localities names found in written documents from second half of the 13th
century evidence presence of Slavs: Gala, Bystrica, Lubica, Lomnica,
Bela, Verbev, Ruskin, Vysoká
was formed from four settlements, the oldest being the Slovak settlement
at the Church of St. Michael above today's
Their inhabitants were fishermen and watchmen of the road next to river
is first time mentioned as a town in 1269, when Hungarian King Belo
IV. Granted it city
rights and privileges. The town was situated near important business
routes from Orient to Northern Europe and this supported its fast
development. In 1380 it
became a free royal city with several political and economic privileges
(the right of two annual fairs, the right of the sword, the right to use
coat of arms, etc.). These privileges up to that day were confirmed also
by king Zigmund in 1399 and in 1411 he added the right of free fishing,
in 1412 he gave freedom to the inhabitants and buyers from paying duty.
In 1417 freedom to use the forests.
In 1433 the city was conquered by the “Taborites.”
In 1441, in the period of the struggles for the Hungarian throne,
witnessed the arrival of Ján Jiskra. The city was freed from the hands
of Jiskra’s people in 1462. Probably in the year 1463 the sovereign
Matthias granted the census tax of Kežmarok to the Hungarian noblemen
Imrich and Štefan
Zápoľský, who built a castle in the town. This is also the year
the castle is first mentioned in the written documents. By the arrival
of the castle lords Kežmarok got under the rule of the landlords that
lasted for nearly 250 years.
son Ján took advantage of the situation in the country following the
Battle at Mohacs in 1526, in which the king died, and caused his own
person to be crowned. Nearly at the same time Ferdinand Habsburg became
the sovereign. Both rivals met in fights afflicting also the city of Kežmarok.
the period of the Thokölys, who wanted to change the city into a common
serf community, Kežmarok suffered from the deepest political and
economic oppression. Controversies between the city and the castle
culminated in between 1647-1651. The burghers were assaulted by the
castle soldiers who persecuted and even murdered them and robbed not
only the houses but the craftsmen’s workshops as well. When the city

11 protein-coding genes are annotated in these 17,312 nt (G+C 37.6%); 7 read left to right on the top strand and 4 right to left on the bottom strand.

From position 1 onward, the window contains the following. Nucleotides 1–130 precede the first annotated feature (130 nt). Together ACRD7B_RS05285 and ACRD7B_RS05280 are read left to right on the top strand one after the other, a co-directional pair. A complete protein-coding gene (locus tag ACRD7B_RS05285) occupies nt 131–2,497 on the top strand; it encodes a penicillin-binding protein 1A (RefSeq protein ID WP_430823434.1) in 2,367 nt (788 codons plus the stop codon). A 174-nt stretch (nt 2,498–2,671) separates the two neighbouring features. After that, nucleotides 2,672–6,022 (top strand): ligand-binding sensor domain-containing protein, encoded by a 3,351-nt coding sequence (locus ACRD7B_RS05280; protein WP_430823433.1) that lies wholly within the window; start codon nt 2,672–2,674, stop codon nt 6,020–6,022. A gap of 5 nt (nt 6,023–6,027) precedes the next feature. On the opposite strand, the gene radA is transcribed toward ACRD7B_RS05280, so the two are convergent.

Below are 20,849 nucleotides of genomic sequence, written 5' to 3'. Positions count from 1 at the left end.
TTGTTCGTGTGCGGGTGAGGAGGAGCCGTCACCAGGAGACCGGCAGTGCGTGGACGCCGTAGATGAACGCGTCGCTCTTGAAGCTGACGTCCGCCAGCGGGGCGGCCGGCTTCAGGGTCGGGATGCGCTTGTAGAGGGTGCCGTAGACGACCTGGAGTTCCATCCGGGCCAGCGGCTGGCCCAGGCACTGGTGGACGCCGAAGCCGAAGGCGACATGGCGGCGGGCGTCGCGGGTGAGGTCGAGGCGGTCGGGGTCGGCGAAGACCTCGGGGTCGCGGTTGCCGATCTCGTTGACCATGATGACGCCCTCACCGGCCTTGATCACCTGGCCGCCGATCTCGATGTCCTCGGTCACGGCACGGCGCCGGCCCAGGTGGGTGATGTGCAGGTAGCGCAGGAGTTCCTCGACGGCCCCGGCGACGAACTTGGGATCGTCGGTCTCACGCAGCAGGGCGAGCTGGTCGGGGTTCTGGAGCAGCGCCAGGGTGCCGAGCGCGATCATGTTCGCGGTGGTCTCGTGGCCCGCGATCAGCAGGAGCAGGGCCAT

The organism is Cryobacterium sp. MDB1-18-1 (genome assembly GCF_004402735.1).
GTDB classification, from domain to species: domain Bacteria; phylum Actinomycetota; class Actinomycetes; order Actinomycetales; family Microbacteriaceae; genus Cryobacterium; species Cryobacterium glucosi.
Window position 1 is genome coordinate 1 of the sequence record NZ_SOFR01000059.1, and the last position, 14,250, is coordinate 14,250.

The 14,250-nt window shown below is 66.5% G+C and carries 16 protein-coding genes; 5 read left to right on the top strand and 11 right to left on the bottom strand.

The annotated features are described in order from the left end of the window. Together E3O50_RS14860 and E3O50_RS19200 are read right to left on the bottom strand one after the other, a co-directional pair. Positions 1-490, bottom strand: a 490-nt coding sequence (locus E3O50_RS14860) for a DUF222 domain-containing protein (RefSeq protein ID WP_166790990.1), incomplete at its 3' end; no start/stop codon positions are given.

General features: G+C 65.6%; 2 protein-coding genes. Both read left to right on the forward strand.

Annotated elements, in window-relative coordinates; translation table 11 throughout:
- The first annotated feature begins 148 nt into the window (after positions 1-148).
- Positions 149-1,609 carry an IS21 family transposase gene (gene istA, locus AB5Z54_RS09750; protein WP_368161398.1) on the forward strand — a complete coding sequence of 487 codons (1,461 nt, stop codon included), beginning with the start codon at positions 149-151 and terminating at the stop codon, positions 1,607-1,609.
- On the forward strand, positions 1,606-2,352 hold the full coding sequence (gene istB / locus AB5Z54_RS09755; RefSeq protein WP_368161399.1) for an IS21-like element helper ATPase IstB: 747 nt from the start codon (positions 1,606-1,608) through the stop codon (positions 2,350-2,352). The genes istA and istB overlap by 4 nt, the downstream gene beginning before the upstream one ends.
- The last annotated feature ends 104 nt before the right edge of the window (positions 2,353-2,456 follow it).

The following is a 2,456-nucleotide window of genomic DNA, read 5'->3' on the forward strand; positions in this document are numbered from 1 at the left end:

promised to the sovereign an enormous sum of 200,000 pieces of Gold, the
sovereign was willing to declare Kežmarok a free royal city, although
the city had never lost its privileges. The agreement was reached in
1651. Kežmarok paid Thoköly as well and forever broke contacts with
the castle lords.
contention was put an end to by death of Štefan Thoköly II, who
participated in the anti imperial conspiracy and the emperor confiscated
all his property. For a short time the castle was in the hands of Štefan’s
brother Žigmund, the former owner of Spišský Štiavnik.
last of the family, Irmrich was the leader of the anti imperial uprising
of Hungarian nobility between 1678‑1684. After his failure he
secluded himself and lived in Turkey where he also died in 1705. His
mortal remains were moved to Kežmarok in 1906 and in 1909 they were
mowed to the new mausoleum.
the sovereign promised that after the confiscation the castle will fall
to Kežmarok, in 1687 he sold it to Ferdinand Rueber. The new contention
was solved by Rueber’s
death, the town bought the castle from his heirs in 1702, but it became
its ultimate proprietor as late as in 1720. The city located barracks,
grain storage rooms, various workshops, hospital, etc. at the castle.
Several fires in the 18th-20th centuries considerably changed the looks
of the castle.
Castle belongs to the type of the city castles that were built inside
the cities as their fortification strongholds. Also the original Gothic
building of Kežmarok Castle, which originated due to the Zápoľský
family, looked in this way. In order to attach the castle building to
the city fortification, the Zápoľský’s
builders utilized part of the fortification wall and one of its towers.
first mention of the castle castellan dates back to the year 1463. The
Lasky family made no alterations to the castle. Rueber modified it only
after the fire in 1575. Thokoly family rebuilt the castle changing it
into luxurious Renaissance structure and they constructed a Baroque
ground plan of the castle is that of an irregular ellipse. In addition